(Bloomberg) -- After five people were killed in a 2020 arson in Colorado, law enforcement officials failed to turn up any leads through their initial investigative techniques. So they served a warrant to Google for anyone who had searched for the address of the fire, according to a court motion.

Google eventually complied with the data request, helping law enforcement find suspects. Three teenagers who had searched the address were charged with murder. But the technique also drew a challenge from defense lawyers, who are calling reverse keyword search warrants “a digital dragnet of immense proportions.” It’s the first case to challenge the constitutionality of the method, the attorneys say.

Defense lawyers filed a motion Wednesday to challenge the judge’s decision to use evidence from the warrant to charge their client, Gavin Seymour. They’re asking the Colorado Supreme Court to review the matter, after the judge earlier denied their motion to suppress the evidence.

The keyword search warrant “is profoundly different from traditional search warrants seeking data belonging to a suspect,” the defense argued in the court filing. “Instead, the process operates in reverse — search everyone first, and identify suspects later.”

A spokesperson for the Denver district attorney’s office declined to comment. Representatives for the Denver police department and Google did not immediately respond to requests for comment.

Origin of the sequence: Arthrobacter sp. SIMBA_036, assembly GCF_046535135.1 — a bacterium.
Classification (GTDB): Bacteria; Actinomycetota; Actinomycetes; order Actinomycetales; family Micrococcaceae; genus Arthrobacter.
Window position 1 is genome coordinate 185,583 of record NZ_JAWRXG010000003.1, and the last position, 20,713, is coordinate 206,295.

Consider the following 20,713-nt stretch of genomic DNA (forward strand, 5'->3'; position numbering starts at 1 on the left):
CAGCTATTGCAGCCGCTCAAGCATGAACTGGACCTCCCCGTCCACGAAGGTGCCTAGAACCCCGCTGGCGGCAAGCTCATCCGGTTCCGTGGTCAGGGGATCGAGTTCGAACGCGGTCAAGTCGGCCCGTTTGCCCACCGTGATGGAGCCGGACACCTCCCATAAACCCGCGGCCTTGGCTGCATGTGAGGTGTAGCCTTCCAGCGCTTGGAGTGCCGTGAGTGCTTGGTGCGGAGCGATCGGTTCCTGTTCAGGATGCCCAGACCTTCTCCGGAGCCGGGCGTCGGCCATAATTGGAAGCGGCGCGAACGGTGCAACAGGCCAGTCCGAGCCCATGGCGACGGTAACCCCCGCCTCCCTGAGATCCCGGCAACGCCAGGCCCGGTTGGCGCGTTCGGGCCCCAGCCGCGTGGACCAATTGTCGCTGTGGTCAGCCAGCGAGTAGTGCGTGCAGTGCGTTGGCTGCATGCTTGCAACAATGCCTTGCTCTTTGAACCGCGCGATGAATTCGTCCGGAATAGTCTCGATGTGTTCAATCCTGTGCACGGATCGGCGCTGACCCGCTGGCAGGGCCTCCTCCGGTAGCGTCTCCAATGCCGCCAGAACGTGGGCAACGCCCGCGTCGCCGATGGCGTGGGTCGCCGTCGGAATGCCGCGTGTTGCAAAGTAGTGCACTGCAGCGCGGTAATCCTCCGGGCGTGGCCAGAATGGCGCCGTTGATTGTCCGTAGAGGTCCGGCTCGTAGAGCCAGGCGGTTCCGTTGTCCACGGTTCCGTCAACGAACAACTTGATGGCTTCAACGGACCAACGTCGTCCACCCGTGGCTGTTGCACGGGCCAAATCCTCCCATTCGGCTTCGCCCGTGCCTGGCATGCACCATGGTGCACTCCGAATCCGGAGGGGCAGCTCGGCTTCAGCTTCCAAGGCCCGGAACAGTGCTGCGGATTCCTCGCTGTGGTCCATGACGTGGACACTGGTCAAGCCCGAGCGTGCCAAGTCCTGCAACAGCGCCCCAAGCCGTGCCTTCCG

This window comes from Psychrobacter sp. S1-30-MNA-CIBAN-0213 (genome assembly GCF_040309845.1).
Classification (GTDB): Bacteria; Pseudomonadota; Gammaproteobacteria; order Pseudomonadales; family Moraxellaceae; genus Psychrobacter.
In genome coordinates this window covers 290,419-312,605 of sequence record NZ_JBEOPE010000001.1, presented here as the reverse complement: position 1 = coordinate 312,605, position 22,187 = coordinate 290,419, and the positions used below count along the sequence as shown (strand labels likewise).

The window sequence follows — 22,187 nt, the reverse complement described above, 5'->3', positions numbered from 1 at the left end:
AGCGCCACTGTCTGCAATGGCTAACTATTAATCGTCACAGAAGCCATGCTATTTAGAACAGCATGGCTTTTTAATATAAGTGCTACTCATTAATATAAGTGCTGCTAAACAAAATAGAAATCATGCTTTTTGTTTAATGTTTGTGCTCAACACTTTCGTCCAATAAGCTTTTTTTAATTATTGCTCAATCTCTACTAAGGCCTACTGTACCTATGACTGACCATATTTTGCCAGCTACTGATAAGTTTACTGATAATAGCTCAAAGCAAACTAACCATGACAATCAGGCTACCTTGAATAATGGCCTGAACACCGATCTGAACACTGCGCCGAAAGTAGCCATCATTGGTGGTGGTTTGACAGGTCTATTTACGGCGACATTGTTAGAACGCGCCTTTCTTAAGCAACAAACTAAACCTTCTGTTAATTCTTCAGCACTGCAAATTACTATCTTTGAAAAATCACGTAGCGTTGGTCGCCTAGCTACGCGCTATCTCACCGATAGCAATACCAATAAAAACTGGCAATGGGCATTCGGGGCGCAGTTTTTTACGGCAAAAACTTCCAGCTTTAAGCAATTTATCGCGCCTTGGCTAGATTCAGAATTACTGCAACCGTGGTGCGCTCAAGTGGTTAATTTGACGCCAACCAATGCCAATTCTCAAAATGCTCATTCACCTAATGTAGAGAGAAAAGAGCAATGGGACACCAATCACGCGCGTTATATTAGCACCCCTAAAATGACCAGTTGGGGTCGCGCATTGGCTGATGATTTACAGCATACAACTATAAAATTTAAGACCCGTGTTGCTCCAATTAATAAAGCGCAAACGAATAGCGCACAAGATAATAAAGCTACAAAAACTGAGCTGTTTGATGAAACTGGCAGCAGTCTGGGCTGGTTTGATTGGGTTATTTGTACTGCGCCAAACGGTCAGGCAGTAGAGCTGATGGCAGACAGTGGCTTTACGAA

Investigators secured three keyword search warrants. Google declined to comply with the first two but provided information in response to the third, according to the motion.

There are few known examples of keyword search warrants, but the practice has come under scrutiny in the wake of the US Supreme Court’s decision to overturn the right to abortion. Some advocates have expressed concern that keyword search warrants and geofence warrants, in which police turn to tech companies for information about users who visited a particular location, could be used to prosecute women who obtain abortions in states where it is illegal. 

In a transparency report containing information through 2020, Google said geofence warrants had been on the rise since 2018, adding that they represented more than a quarter of all warrant requests to the search giant in the US. 

Lawyers for the arson case defendant maintain that Google must search billions of users to respond to keyword search warrants, raising privacy implications far beyond Colorado.

“This is a really significant new legal issue with tremendous implications for not only Mr. Seymour but for everyone in the country who uses Google to run searches,” said Michael Price, Litigation Director for the Fourth Amendment Center at National Association of Criminal Defense Lawyers, who represents Seymour. 

--With assistance from Davey Alba and Jack Gillum.

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